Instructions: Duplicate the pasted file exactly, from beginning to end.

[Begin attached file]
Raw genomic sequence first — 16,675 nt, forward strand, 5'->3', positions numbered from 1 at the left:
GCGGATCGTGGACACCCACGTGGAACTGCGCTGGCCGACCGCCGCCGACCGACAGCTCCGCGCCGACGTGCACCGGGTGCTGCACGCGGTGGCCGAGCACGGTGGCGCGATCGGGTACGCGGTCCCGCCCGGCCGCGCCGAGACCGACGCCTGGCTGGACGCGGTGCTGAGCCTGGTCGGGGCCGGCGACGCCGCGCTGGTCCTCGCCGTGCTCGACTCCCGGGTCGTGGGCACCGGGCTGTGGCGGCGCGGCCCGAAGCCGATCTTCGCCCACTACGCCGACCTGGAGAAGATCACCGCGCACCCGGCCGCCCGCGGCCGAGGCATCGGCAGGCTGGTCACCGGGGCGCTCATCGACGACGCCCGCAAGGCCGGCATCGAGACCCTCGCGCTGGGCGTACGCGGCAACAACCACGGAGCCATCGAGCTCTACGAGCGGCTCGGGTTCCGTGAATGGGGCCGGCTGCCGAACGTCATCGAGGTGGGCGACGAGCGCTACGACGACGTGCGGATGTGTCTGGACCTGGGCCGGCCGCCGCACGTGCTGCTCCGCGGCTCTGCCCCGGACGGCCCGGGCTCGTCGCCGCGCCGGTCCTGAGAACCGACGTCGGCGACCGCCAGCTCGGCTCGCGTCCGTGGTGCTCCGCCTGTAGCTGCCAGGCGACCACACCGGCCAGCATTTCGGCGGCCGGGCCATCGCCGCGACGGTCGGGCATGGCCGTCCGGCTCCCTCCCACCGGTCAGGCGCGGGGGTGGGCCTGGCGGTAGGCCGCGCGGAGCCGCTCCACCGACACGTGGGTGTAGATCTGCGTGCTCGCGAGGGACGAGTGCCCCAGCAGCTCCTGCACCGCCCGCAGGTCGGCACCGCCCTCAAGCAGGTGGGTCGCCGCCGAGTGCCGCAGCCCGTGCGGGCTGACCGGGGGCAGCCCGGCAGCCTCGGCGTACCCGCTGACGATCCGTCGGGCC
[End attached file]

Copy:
Raw genomic sequence first — 16,675 nt, forward strand, 5'->3', positions numbered from 1 at the left:
GCGGATCGTGGACACCCACGTGGAACTGCGCTGGCCGACCGCCGCCGACCGACAGCTCCGCGCCGACGTGCACCGGGTGCTGCACGCGGTGGCCGAGCACGGTGGCGCGATCGGGTACGCGGTCCCGCCCGGCCGCGCCGAGACCGACGCCTGGCTGGACGCGGTGCTGAGCCTGGTCGGGGCCGGCGACGCCGCGCTGGTCCTCGCCGTGCTCGACTCCCGGGTCGTGGGCACCGGGCTGTGGCGGCGCGGCCCGAAGCCGATCTTCGCCCACTACGCCGACCTGGAGAAGATCACCGCGCACCCGGCCGCCCGCGGCCGAGGCATCGGCAGGCTGGTCACCGGGGCGCTCATCGACGACGCCCGCAAGGCCGGCATCGAGACCCTCGCGCTGGGCGTACGCGGCAACAACCACGGAGCCATCGAGCTCTACGAGCGGCTCGGGTTCCGTGAATGGGGCCGGCTGCCGAACGTCATCGAGGTGGGCGACGAGCGCTACGACGACGTGCGGATGTGTCTGGACCTGGGCCGGCCGCCGCACGTGCTGCTCCGCGGCTCTGCCCCGGACGGCCCGGGCTCGTCGCCGCGCCGGTCCTGAGAACCGACGTCGGCGACCGCCAGCTCGGCTCGCGTCCGTGGTGCTCCGCCTGTAGCTGCCAGGCGACCACACCGGCCAGCATTTCGGCGGCCGGGCCATCGCCGCGACGGTCGGGCATGGCCGTCCGGCTCCCTCCCACCGGTCAGGCGCGGGGGTGGGCCTGGCGGTAGGCCGCGCGGAGCCGCTCCACCGACACGTGGGTGTAGATCTGCGTGCTCGCGAGGGACGAGTGCCCCAGCAGCTCCTGCACCGCCCGCAGGTCGGCACCGCCCTCAAGCAGGTGGGTCGCCGCCGAGTGCCGCAGCCCGTGCGGGCTGACCGGGGGCAGCCCGGCAGCCTCGGCGTACCCGCTGACGATCCGTCGGGCC